did and great. . At one time a Paul in argument; then an Apollos in eloquence; next a Peter in bold sim. plicity; and at other times, not less a John in childlike familiarity: on the one hand, when the language of a Boanerges was necessary; such a son of thunder vas he, that his auditory would stand trembling before him, struck with astonishment and holy awe; and when the balmy language of a Barnabas was required, he proved such a son of consolation also, as that no man living was better qualified to bind up the broken hearted, with so much tenderness and love.

Notwithstanding Thomas Newman's selfishness, who would not wish for at least episcopal honors, on behalf of such a man of God as this ?- Happy therefore, shall I be, if this slight sketch of a character so great ana good, might be the means of making known his excellent worth, so as that he may be called to fill the next vacant Bishopric, whether great or small; and long in that situation may he live, to lay his hallowed hands, on many wise heads, with upright hearts, who shall prove themselves “workmen that need not be ashamed,” to the honor and credit of the established Church, and to the salvation of thousands, who love to worship within her sacred walls.

One circumstance I acknowledge, I fear may operate against such high preferment, being conferred on such a man, however eminent and good. It must be observed, that he rather made a breach in his accustomed ecclesiastical good manners, while by the inperious command of a hungry starving company

of sinners, he was compelled to make use of an assemblyroom, when it was not in his power to procure a Church. „ What could he do, what must others of the regular Clergy do under the like devotedness of spirit, under the same fervent desire for the salvation of souls? Let charity under the like feelings plead their cause, before a contracted spirit, presumes to con• demn.

Doubtless, the Rev. Mr. Bellweather will make known the crimes of this ecclesiastical delinquent, far

and wide; let envy, like the serpent, lick the file, as long as its envenomed tongue can last. Mr. Lovegood is still the same, while his very faults prove his fitness for the episcopal office. Give him but a Bishopric, and he can command all the Churches in his diocese at his will : he wants but scope equal to his wisdom and zeal, and then he will ac regalarly in course ; and under such a call, at least as I conjecture, may we not ask the question, where shall we find the Bishop upon earth, however warmed by his indefatigable zeal; though like Bishop Jewel, who wished to die preaching; who shall outshine the character of Bishop Lovegood, in his unwearied labors for the salvation of souls? Oh that such heavenly-minded men, may never be wanted to fill that sacred office in our British Sion! then shall the Church be blessed indeed, while men, so truly great and good, shall be made the instruments of conferring the solemn character on others also, not less diligent and devoted than the renowned, though retired, vicar of Lower Brookfield himself.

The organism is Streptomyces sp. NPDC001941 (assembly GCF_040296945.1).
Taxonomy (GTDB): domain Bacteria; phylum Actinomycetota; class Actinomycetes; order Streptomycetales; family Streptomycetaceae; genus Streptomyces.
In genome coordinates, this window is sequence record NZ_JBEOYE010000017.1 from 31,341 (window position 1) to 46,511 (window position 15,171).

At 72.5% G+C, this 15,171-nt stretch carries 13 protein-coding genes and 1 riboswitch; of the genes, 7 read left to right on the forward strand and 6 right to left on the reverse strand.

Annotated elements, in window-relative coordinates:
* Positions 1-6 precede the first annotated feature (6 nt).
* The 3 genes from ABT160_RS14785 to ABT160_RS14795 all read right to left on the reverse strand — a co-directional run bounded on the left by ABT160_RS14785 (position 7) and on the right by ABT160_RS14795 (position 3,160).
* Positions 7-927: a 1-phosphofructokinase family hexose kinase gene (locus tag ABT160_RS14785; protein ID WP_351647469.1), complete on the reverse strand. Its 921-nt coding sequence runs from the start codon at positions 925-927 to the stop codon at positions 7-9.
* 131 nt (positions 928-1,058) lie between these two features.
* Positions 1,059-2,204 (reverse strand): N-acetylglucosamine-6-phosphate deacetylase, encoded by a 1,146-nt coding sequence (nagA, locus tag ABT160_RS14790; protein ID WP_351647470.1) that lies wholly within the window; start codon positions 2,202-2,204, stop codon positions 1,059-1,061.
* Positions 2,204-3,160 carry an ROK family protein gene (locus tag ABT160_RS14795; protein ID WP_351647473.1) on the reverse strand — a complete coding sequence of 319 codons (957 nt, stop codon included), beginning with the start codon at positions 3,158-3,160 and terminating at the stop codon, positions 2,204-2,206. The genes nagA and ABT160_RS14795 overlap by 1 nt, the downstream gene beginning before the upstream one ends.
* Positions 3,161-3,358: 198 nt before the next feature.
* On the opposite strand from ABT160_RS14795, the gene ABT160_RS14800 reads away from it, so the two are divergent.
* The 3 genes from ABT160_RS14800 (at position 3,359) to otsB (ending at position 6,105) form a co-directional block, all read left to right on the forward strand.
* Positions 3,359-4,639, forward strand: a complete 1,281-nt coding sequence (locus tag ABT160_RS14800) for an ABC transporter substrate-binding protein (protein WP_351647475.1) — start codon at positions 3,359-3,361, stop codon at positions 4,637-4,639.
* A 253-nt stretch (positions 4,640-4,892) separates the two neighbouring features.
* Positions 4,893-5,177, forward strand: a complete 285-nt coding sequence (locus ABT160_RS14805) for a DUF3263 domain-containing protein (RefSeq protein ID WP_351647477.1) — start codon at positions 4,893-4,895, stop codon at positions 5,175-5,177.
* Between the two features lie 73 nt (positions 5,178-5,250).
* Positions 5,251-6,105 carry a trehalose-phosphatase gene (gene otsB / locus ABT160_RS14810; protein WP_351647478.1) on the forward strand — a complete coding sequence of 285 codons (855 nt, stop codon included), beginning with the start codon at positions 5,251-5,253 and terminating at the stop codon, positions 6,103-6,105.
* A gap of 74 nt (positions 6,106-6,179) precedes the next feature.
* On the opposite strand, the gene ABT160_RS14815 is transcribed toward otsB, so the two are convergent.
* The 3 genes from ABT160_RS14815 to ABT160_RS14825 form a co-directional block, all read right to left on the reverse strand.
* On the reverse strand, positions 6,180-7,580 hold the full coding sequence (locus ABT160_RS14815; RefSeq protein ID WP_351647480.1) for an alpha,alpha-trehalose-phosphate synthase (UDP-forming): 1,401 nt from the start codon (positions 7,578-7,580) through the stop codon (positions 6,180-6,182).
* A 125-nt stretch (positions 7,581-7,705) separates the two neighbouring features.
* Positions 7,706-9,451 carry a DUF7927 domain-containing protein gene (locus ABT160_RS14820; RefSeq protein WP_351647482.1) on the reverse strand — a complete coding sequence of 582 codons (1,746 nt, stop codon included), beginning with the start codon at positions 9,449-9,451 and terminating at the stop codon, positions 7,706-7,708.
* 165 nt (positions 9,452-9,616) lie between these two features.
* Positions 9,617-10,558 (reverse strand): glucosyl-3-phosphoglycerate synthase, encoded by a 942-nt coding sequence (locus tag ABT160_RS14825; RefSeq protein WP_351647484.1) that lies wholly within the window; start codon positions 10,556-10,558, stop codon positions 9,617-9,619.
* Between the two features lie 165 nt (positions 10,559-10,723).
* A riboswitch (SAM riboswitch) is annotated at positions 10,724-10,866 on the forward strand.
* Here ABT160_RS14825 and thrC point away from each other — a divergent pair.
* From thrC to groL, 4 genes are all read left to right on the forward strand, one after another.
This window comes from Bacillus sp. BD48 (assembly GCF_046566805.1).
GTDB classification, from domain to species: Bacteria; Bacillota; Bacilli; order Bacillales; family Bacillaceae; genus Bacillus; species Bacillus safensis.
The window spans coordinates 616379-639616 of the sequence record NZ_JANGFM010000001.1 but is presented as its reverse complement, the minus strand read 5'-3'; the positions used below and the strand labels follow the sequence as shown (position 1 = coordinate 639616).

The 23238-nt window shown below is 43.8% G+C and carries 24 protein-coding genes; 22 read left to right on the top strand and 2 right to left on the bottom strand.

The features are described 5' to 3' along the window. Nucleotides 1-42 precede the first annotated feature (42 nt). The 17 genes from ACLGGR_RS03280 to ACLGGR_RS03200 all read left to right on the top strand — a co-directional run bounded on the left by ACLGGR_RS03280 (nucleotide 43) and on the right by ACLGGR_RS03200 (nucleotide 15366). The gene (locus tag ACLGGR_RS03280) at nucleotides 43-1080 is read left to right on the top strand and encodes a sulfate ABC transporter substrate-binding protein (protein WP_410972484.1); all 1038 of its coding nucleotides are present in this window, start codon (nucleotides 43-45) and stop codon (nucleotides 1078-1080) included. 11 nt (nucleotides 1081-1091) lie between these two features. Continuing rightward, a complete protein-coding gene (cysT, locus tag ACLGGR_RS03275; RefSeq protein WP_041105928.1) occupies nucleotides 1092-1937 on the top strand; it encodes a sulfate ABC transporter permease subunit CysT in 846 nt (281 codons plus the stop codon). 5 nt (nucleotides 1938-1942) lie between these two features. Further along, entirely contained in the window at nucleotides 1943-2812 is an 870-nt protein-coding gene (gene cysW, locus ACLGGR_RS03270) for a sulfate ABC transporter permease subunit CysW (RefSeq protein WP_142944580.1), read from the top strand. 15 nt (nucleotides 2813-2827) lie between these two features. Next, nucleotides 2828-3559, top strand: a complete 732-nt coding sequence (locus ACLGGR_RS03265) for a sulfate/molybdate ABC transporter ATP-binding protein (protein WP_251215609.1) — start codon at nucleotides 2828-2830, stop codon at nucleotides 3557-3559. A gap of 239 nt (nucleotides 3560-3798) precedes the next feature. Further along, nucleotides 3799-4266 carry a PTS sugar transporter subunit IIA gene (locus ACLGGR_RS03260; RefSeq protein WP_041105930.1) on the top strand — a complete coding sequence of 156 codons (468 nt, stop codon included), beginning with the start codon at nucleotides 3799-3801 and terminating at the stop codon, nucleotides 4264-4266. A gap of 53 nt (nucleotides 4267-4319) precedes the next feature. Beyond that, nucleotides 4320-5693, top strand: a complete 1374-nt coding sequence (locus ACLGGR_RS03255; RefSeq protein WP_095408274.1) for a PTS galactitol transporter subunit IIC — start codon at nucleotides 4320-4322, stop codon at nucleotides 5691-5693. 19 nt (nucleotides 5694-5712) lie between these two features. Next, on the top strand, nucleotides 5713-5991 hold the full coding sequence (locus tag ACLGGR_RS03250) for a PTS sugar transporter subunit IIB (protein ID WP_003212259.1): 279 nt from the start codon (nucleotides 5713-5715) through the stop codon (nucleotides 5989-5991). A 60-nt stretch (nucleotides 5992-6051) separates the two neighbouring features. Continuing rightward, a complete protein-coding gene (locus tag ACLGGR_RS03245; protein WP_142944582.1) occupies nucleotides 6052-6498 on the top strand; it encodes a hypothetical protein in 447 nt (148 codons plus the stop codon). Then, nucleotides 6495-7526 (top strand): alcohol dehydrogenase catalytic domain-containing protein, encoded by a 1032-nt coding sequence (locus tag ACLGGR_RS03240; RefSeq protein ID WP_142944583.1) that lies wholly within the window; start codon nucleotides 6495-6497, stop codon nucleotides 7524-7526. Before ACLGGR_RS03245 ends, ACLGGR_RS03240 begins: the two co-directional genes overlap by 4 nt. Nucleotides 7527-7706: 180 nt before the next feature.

Sorry am I, that my kind readers have now to be in the company of this excellent servant of God for the last time. That the lovely peasant, Thomas Newman, that the simple-hearted Farmer Littleworth, his truly converted son Henry, his worthy sister Nancy, Mrs. Traffic, and their family, the judicious Mr. Considerate, and his family, the plain and honest Mr. Steadyman, the truly catholic and mild-spirited dissenting minister, Mr. Peaceful, the deeply wounded, and contrite Mrs. Chipman, the serious and reflecting Mr. Reader, the most amiable and delightful Mr. and Mrs. Lovely, the pleasant and lively Mr. Merryman, and the very admirable and respectable family of the Worthys :--sorry I am to say, that after this last dia, logue, they are to appear no more. And let such characters, held forth as a warning, which have been brought forward as a contrast to their excellent qualific tions, vanish from our imaginations without regret.